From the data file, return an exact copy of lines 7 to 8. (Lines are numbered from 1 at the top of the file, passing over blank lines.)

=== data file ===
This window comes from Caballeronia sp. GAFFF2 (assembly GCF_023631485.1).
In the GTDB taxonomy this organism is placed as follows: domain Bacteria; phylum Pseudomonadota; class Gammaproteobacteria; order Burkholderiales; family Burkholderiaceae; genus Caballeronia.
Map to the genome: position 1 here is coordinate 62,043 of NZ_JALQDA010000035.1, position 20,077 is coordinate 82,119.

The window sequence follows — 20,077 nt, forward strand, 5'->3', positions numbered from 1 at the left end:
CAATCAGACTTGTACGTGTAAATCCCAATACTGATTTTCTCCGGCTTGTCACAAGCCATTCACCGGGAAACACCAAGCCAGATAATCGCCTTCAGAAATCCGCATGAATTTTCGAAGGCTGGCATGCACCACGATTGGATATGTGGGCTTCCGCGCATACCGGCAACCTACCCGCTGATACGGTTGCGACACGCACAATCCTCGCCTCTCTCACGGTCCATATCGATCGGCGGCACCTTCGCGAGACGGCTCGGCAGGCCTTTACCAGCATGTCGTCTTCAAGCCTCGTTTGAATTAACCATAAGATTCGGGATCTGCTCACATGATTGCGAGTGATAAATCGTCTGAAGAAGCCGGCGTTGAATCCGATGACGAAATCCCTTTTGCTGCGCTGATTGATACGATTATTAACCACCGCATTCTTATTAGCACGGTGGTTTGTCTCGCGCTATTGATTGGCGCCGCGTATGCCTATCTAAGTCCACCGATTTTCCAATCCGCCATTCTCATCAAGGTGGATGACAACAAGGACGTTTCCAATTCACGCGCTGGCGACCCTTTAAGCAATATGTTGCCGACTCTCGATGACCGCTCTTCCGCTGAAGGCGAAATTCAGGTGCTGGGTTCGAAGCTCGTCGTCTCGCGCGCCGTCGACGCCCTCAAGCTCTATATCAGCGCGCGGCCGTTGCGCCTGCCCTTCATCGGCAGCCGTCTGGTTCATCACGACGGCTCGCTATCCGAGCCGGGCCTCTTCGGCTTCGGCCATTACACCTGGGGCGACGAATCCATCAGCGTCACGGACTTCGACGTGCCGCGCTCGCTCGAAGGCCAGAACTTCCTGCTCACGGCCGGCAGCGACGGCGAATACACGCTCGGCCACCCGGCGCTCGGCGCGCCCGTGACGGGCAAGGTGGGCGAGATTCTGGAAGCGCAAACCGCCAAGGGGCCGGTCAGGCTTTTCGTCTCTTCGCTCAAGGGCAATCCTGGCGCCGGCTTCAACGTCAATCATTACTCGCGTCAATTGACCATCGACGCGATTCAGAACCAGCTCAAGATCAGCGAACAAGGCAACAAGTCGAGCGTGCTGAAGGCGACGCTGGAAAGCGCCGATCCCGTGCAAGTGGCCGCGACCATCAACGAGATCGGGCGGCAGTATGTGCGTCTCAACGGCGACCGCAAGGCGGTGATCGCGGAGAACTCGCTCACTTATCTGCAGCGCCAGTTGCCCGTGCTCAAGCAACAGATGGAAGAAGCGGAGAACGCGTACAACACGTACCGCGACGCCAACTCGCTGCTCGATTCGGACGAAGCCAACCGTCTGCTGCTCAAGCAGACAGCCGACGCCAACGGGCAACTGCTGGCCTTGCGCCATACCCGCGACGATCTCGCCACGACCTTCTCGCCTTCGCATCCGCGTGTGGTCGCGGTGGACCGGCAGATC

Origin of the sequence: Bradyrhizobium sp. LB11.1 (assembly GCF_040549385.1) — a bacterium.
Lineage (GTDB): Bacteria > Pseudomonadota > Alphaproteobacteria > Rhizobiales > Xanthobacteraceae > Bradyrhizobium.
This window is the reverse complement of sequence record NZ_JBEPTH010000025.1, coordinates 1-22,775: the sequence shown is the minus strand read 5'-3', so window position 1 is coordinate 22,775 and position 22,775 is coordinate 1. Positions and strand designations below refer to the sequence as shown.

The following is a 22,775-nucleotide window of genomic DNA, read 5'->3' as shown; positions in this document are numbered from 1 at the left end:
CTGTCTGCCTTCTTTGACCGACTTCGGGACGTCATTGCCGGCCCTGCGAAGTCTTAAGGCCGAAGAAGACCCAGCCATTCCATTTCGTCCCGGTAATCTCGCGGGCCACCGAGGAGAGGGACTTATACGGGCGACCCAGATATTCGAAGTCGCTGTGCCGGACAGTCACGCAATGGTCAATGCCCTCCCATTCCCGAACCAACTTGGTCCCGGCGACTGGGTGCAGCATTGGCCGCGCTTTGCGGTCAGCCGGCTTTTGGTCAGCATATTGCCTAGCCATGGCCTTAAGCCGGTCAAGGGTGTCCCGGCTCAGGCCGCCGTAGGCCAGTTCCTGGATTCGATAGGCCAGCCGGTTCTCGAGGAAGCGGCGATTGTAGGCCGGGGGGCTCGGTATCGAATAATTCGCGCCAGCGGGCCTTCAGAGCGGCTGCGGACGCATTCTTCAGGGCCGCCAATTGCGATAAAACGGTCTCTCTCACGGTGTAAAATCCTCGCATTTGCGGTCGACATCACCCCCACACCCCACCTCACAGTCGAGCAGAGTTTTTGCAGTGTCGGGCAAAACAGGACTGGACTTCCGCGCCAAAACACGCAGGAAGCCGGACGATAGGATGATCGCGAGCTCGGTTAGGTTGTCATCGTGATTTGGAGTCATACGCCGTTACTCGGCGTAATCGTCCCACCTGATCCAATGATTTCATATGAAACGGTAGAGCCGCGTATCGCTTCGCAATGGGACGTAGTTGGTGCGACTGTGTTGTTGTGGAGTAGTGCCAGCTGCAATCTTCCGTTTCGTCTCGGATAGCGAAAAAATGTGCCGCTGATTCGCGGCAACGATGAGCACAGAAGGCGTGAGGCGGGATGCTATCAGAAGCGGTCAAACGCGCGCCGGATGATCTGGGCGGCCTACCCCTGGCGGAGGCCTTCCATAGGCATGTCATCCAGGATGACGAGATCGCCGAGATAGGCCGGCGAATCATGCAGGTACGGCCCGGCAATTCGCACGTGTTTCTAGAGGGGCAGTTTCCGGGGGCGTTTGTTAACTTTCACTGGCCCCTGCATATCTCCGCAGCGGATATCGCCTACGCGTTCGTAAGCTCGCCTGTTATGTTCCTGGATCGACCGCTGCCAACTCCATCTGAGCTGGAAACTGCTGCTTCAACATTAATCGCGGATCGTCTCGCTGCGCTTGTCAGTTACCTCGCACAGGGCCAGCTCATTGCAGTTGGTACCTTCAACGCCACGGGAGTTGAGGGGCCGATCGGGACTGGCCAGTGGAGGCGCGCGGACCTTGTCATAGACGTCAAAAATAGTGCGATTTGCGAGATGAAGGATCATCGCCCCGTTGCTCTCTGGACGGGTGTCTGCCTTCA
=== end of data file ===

Lineage (GTDB): Bacteria > Pseudomonadota > Alphaproteobacteria > Rhizobiales > Xanthobacteraceae > Bradyrhizobium.
This window is the reverse complement of sequence record NZ_JBEPTH010000025.1, coordinates 1-22,775: the sequence shown is the minus strand read 5'-3', so window position 1 is coordinate 22,775 and position 22,775 is coordinate 1. Positions and strand designations below refer to the sequence as shown.